Once You UN, You Never Go Back


Under a moonlit night on Thursday night, the UNFCCC delegates, observers, and researchers crossed town from the Conference venue to the Parque Estadio Nacional in the center of Lima to mingle and enjoy a cornucopia of food, drink, and performances from native Peruvians.  In the words of our professor, Neil Leary, this was the “swankiest” party Lima has seen in the past decade.  With such a fantastic backdrop and magnificent evening, the official welcome reception for the COP welcome reception wasaonce for the history books.

The Place to Be


There were five different areas of the event, as there were in Voces por el Clima: Energy, Sustainable Cities, Oceans, Forests, and Mountains.  At each area, there was a unique buffet, open bar, and performances that focused on the specific section.  At the Energy section, there was a drum troupe performing that, midway through, pulled three of the Dickinson delegation onto the stage to salsa dance with them.

Dancing in the Moonlight

Later on in the night, there was a presentation by Christiana Figueres, the Executive Secretary of the UNFCCC, and Manuel Pulgar-Vidal, the Peruvian Minister of the Environment and President of the COP, both of whom met with Dickinson students to talk to them.  There was also a live performance from a popular local Spanish rock band from Lima where Dickinson students started a dance party with delegates from Tanzania, Fiji, and Peru, to name a few.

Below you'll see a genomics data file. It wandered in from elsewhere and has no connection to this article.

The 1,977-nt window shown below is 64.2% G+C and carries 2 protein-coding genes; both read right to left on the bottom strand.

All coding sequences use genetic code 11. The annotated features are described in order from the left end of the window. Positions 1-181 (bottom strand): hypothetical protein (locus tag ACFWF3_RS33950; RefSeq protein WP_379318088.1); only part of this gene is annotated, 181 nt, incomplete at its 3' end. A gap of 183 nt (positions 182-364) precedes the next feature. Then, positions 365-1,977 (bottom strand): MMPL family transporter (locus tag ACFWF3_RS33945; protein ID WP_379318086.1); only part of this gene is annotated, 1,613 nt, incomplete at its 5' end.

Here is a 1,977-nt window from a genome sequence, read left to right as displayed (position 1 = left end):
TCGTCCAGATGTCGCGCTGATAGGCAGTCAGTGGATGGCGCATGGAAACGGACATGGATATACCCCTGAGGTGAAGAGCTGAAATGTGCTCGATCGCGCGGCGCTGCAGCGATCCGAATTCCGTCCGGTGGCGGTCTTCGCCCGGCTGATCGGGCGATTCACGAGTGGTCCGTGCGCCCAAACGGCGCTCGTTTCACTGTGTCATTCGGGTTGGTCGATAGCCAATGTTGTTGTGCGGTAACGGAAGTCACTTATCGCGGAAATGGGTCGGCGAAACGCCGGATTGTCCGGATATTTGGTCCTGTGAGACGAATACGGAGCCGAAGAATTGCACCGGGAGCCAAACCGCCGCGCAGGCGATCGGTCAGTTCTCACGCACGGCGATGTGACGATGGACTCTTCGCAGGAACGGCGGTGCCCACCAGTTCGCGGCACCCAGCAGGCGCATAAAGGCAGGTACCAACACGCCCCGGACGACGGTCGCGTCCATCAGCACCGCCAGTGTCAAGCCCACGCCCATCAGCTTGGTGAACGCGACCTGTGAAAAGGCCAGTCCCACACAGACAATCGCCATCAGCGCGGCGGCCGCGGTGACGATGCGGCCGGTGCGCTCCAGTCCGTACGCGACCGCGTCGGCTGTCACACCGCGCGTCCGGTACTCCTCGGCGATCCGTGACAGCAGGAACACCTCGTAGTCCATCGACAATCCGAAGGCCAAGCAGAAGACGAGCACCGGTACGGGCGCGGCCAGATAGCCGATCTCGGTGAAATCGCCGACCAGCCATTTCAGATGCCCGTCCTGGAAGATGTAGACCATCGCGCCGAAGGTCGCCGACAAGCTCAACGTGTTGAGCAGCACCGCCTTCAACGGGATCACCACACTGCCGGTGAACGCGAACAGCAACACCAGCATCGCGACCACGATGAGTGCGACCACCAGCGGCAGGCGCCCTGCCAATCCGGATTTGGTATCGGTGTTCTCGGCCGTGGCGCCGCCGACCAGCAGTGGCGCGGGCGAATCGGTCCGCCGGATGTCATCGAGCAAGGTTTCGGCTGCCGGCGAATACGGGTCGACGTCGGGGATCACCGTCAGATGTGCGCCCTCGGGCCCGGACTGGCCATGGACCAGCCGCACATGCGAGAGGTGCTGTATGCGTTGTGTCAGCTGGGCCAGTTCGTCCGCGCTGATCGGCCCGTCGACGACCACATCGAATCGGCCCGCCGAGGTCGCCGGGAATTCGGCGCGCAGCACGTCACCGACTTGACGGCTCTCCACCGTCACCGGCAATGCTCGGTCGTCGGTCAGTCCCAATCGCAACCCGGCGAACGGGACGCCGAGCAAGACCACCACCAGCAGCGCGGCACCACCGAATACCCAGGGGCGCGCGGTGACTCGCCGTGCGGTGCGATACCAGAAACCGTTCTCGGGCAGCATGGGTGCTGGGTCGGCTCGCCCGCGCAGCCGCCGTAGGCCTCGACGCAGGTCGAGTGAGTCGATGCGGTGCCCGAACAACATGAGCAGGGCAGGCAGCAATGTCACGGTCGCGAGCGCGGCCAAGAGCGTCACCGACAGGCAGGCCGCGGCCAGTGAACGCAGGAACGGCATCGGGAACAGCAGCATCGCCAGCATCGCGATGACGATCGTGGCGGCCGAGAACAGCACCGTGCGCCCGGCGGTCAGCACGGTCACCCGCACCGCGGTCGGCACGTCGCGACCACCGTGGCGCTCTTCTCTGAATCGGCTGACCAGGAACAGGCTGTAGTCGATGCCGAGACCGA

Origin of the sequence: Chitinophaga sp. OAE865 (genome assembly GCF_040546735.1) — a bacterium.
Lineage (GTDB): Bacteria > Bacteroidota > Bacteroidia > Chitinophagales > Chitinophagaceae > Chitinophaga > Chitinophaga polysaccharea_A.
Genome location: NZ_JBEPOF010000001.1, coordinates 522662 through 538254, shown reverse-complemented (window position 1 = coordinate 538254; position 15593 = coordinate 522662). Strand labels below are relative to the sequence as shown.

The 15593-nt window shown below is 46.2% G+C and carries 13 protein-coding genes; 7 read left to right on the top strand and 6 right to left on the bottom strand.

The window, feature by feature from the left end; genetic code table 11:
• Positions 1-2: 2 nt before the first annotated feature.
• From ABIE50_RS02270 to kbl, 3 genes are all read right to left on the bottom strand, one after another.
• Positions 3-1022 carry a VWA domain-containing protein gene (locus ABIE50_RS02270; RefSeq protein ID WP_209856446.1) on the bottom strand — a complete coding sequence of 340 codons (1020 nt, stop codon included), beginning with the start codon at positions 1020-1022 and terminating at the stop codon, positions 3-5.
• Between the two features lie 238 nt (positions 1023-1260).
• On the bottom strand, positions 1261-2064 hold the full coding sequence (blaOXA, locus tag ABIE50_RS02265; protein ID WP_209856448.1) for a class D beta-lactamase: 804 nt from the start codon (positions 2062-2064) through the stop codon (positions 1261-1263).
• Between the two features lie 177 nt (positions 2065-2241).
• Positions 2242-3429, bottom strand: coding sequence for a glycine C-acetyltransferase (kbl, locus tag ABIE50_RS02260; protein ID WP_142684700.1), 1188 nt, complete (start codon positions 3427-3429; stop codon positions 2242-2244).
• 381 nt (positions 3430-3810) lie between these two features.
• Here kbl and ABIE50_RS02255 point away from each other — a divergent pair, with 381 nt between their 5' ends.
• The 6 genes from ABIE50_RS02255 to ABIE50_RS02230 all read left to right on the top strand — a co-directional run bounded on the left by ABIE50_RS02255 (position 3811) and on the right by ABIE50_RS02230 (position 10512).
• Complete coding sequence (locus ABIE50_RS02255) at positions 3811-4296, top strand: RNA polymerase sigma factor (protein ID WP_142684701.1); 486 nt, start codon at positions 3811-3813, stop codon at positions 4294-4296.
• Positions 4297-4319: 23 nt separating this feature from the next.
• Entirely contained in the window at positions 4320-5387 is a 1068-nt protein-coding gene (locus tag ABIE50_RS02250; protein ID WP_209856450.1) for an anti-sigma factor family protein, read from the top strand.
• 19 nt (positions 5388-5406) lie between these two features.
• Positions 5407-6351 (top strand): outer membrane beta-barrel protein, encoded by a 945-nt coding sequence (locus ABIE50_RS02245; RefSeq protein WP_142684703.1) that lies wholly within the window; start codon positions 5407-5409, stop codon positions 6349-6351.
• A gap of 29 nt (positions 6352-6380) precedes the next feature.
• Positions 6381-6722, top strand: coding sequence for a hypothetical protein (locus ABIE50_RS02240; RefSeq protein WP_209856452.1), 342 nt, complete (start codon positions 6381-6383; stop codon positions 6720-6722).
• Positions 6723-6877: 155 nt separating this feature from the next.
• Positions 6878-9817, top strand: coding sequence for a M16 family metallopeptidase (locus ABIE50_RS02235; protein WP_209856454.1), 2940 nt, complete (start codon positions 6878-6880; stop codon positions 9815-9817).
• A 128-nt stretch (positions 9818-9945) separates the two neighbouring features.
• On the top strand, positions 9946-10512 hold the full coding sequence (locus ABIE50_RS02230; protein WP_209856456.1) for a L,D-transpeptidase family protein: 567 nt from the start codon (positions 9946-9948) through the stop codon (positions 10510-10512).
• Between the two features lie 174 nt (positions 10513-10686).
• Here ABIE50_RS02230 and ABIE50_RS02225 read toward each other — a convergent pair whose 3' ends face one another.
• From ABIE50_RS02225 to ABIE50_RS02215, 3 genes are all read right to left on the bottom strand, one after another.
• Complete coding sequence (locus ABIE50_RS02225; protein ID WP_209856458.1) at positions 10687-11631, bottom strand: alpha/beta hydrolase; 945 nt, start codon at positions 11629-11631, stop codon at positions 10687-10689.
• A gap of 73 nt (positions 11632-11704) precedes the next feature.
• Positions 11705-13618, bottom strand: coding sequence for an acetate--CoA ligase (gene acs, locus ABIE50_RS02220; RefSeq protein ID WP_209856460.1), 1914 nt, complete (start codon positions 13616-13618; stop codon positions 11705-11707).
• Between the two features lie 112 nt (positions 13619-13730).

Overall, fun was had for all, and there was consensus that it was the best night that anyone had experienced before.

Methane Emissions Controls: An Invaluable Learning Experience


Within the Mosaic courses, we focus mainly on the UNFCCC and, thus, almost exclusively on CO2 emissions.  However, in ECON-222: Environmental Economics, a group of us from the Mosaic had the opportunity to research and learn about another greenhouse gas, one that is far more potent and dangerous to climate change: methane.  CH4 is the second most prevalent greenhouse gas emitted through anthropocentric sources, has an atmospheric lifetime of twelve years, and has a one hundred-year global warming potential twenty-one times that of carbon dioxide.  So, while it only accounts for fourteen percent of total greenhouse gas emissions worldwide, it is still a critical factor in the climate change realm; unregulated at its source, and methane emissions could undermine the work that the UNFCCC facilitates on carbon-dioxide emissions.